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  • Writer's picturegfmeade7


I had the pleasure of eating a few buffets lately and they are always a challenge. I am not the most patient in a queue, then there is the piling up of everything onto the plate and finally traipsing back to the table with a mix of stuff that really should not be eaten together. If you ask any questions of the service staff dishing it up it only slows things down for the guests behind you so you just want to grab your grub and get away from the area as quickly as possible. I usually end up looking grimly at my plate regretting half my choices and not enjoying the meal at all.

In my cooking days I actually enjoyed preparing buffets especially at the high end where the decorating of the service tables was as important as the food itself with all sorts of associated paraphernalia appearing if the occasion had a certain theme. There would be spotlights, marble statues, ice carvings, plants, garlands and chocolate fountains. I even made his flag out of icing sugar for the King of Sweden. We would often have to dress up in costumes too in order to fit in with the look of an event. All in the spirit of the job.

We also have the other all you can eat style buffet which I am a fan of. The French do it really well and I have had a few of them there that were excellent. The ethnic versions are great value and the good thing is you can just take your time and go back and forth for a small plate each time eating things in a sensible sequence.

I adore the more gourmet style ones which are a treat and for around fifty Euros these days you can get stuck in to a bewildering array of proper de luxe starters, mains, cheese and desserts with drinks separate of course. We just do not have them here sadly. These joints work as a business model as it’s all about volume and if you can turnover five hundred covers all day which is easy in a big city like Paris or London and you open all week and all year you are talking ten million plus bucks a year revenue in food alone.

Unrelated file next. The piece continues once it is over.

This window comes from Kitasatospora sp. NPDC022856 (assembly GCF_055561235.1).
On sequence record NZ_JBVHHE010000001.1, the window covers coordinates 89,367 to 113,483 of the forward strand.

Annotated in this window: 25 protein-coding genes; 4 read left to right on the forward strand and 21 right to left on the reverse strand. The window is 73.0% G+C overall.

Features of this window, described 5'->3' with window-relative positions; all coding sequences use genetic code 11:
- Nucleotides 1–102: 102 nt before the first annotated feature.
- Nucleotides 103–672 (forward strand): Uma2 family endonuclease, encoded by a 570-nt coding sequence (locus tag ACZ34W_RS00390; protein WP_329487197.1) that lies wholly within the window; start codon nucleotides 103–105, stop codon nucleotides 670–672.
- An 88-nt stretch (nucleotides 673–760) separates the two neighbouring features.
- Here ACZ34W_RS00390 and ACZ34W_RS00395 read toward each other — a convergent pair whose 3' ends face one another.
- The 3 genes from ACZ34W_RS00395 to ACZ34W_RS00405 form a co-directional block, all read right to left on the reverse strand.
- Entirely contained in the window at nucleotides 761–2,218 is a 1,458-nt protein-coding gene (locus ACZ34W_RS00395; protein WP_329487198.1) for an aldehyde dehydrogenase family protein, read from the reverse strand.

With self service and no booking in advance the place can really pack them in along with reduced labour costs on the floor and you have sufficient capacity to seat a couple of hundred at a time. The trick is to avoid rush hour and come really early before noon or after lunch around two and then you will get a seat. Eating wise there really is only so much the greediest customer can stuff into themselves even with the biggies like oysters, foie gras pate, lobsters and steak, the margins still add up at the ends of the day once the numbers are met. Therefore you can serve up the expensive items as firstly not everybody will eat or like them and secondly you will get to know how much of every dish to prepare each day as we tend to know as chefs what will be popular or not.

Hence a lot of people will fill up on some of the cheapest foods like mince dishes, salads, fruits, vegetables, pasta, rice and bread. The difference between buying the most luxurious and most mundane ingredients is enormous and this is why we have to estimate the ratios of how much of which item will be consumed on a daily basis. Before you know it all the averages will even themselves out and the profit margins will be met. It is a major financial juggling act to avoid wastage which has to be at a minimum in this particular catering game.

The reason this specific buffet format does not work everywhere is because you need to have a full on foodie culture in the country too, it has to be in a central location full of tourists and locals so you need the serious population to sustain it and the business must be rock solid consistent in its product range and quality. They can even afford to have kids go half price or nothing at all if younger. So you can see how attractive they are and I know if there was one near me I would be a weekly visitor.

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